We all got soaked before much time had elapsed, but the veterans mostly made light work of the long gradient, Mitchell’s Alfonso Hispano-Suiza choosing an average as high as 35 m.p.h. Pickard thought 3 m.p.h. was more appropriate to his 1905 single-cylinder De Dion Bouton and Valerie Smith in the 1911 Rover 12 opted for 5 m.p.h. Both might have been too optimistic, had not the De Dion stopped and required a push and the Rover run out of petrol. The Belgian driver Pottier, in another of the Smiths’ veterans, a fine 1914 Darnley 16, got lost and Roger Collings came through after the Control had closed, having been late starting from Manchester that morning because his Zust’s trembler coil was out of action and the 25/35 h.p. engine jibbed at commencing on only magneto induced sparks.
Trousers rolled above the knees to massage my frozen legs, but generally snug thanks to the aforesaid Functional coat, “Rolls-Royce of bad weather apparel”, which proved not only very warm in spite of its light weight, but splendidly waterproof. I drove quickly to Aberystwith, passing on the way a Reliant 3-wheeler which had just been on fire, the VCC President in his 1912 Iris and Hatt’s Humberette—a water cooled one this time—which had had a puncture. Also M. Pottier, going the wrong way . . .
The next day, scarcely dried out, I went to photograph the trial, with Mathews and my wife, but scarcely had our Ford got beyond Knighton than they were coming towards us thick and (some) fast. So we hurried back to Llandrindod Wells in case we were needed for checking-in chores. Here we discovered that Miss Bendall’s 1914 Hupmobile had sensibly been put on a trailer behind a Range Rover because one of its road wheels was breaking up, Londass’ 1903 Panhard-Levassor was riding on another trailer behind a Hillman Minx due to undiagnosed troubles, and the Talbot had suffered a tyre blow-out, had missed a turning at Knighton, and had a blocked jet. Collings had a leaking water pump on the Zust and his search for packing revealed the excellent arrangement on Mitchell’s Hispano-Suiza. Lift its decked tail and beneath are ribbed compartments full of fitted tools and boxes containing every conceivable spare, all topped by a sink for washing the hands after work is completed. It turned out that for ten years the Zust’s pump had been wrongly packed, so it was soon able to proceed, its exhaust note rivalled only by the Hispano’s. Another notably fast entrant was Lord Montagu’s Prince Henry Vauxhall, ably driven by Michael Ware in his period motorcoat. And such rare Edwardians as Mann’s 1908 Vinot et Deguingand, Chamber’s 1908 Delauney-Belleville, Hartley’s 1912 Fiat, Love’s 24/30 Wakeley, the Adler and a 12/14 Scott attracted public appraisal.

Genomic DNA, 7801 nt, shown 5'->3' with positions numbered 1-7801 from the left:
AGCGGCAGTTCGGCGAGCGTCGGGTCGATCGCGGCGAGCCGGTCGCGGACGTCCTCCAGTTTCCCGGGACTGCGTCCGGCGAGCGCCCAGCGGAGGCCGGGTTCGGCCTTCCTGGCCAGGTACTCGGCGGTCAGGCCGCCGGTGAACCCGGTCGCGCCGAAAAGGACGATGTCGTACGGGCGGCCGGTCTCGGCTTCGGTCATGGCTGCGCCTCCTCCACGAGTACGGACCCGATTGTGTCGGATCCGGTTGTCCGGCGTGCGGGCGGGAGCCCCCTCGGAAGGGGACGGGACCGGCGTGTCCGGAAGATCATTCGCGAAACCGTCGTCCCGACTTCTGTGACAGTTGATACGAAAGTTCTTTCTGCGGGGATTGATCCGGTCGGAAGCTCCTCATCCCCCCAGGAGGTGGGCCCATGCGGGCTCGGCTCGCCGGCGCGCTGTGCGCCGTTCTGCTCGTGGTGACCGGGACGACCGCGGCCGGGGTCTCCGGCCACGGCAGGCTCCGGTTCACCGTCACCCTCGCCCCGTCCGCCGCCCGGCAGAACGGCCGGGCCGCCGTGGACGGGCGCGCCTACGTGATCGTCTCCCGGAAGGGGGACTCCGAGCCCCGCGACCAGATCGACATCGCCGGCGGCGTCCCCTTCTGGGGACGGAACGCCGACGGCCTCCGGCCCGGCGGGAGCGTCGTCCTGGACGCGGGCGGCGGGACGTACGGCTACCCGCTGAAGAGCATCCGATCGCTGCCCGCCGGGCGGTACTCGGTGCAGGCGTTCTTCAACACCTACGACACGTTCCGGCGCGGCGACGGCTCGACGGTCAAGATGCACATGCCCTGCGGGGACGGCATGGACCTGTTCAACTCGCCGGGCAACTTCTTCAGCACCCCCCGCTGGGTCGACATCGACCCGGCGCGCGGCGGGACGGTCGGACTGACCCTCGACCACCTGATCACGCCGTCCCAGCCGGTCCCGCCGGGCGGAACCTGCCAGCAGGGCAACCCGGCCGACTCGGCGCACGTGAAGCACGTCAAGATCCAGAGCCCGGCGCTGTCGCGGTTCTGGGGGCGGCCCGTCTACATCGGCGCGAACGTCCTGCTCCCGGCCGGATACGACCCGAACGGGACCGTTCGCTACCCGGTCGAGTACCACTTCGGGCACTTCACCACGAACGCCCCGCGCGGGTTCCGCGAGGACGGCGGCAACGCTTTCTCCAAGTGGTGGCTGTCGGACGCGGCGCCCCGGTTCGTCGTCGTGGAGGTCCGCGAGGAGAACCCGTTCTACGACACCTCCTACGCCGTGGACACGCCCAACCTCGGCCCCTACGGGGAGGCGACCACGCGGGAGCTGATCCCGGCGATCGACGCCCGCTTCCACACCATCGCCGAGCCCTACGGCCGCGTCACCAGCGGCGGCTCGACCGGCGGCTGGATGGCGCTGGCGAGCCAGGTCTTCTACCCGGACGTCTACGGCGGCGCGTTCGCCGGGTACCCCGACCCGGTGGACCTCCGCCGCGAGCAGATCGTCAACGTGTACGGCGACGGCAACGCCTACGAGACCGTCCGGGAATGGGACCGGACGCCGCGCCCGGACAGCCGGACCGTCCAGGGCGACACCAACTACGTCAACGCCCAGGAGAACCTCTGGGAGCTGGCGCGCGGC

After lunch they were set to drive to Hereford, the Humberette needing attention to its plug points and the De Dion proving reluctant to fire, but soon departing to the squeaking protests of its clutch bands. On the third day we rose at 6.30 a.m. in order to get to the hill at Speech House in the Forest of Dean, where another regularity climb, with competitors estimating their speeds, was held. This half-mile 1 in 6 defeated no-one, the Humberette, after scattering near-by sheep, dropping its passenger for the ascent, however, while Bourne’s Cadillac went up after the Control had closed. It was now that Graham Hill, pretending to be a veteran car enthusiast, joined in, at the wheel of Valerie Smith’s Clegg Rover, a car which has been a work-horse all its life. Hill had made good time after a late start, but I wonder why you trouble, Graham?
In Cheltenham, where the veterans were permitted to park in Montpellier Gardens while their crews had lunch, Charles South told us his Rover van had gone on the HCVC Brighton Run on the previous Sunday and won its class. And as if that wasn’t enough he and his wife, in their trusty 1913 12/16 Sunbeam, the enthusiastic Smith family and other VCC members (but not G. Hill) were continuing into Devon and Cornwall after this replica of a famous 1908 trial had concluded at Stratford-on-Avon that afternoon. It took in fuel consumption as well as regularity up hill and over the 400-miles route and results are appended.
The following Sunday was occupied with the Ford Model-T Rally from London to Daventry, with Ford of Britain laying on lavish hospitality. It is right and proper that they should recognise the Model-T, for their prosperity was founded by it. Whereas General Motors was built up by the absorption of many individual makes a Ford is a Ford, and always has been. Anglias, Populars and Prefects reflect Model-T ancestry in their suspension arrangements and Model A and B about their engines—not that I am recommending the control characteristics of an early Prefect, for I drove a 1952 version a few miles recently, and those few miles were quite enough . . !
But it is correct for Ford to honour a great heritage, leading up to the present-day sales leadership of the popular Cortina and thus, on May 20th, over 40 Fords of the Model-T Register journeyed from the RAC in Pall Mall (or rather, from St. James’ Square) where a young “TV-Topper” girl waved an outsize Union Jack at each of them, to Ford’s impressive new spares distribution centre and service training college at Daventry.
I was allowed to ride in, and even drive, the 1926 Tourer owned by A. G. Coster, Chairman of the Register. Far removed from the popular conception of a Model-T as a rough, rattly, vibrating sort of vehicle, this one ran smoothly and quietly at 40 m.p.h. the low-compression 2.9-litre long-stroke engine doing scarcely more than 1,600 r.p.m. It is a practical motor-car, augmented by Mr. Coster’s R-Type Bentley. These days the controls of a Model-T appear rather alarming but, in fact, they are ingeniously fool-proof and I soon found myself wondering, with the late Henry Ford, why the Model-T had to be abandoned in 1927, and whether the Chevrolet 490 was really a better automobile . . .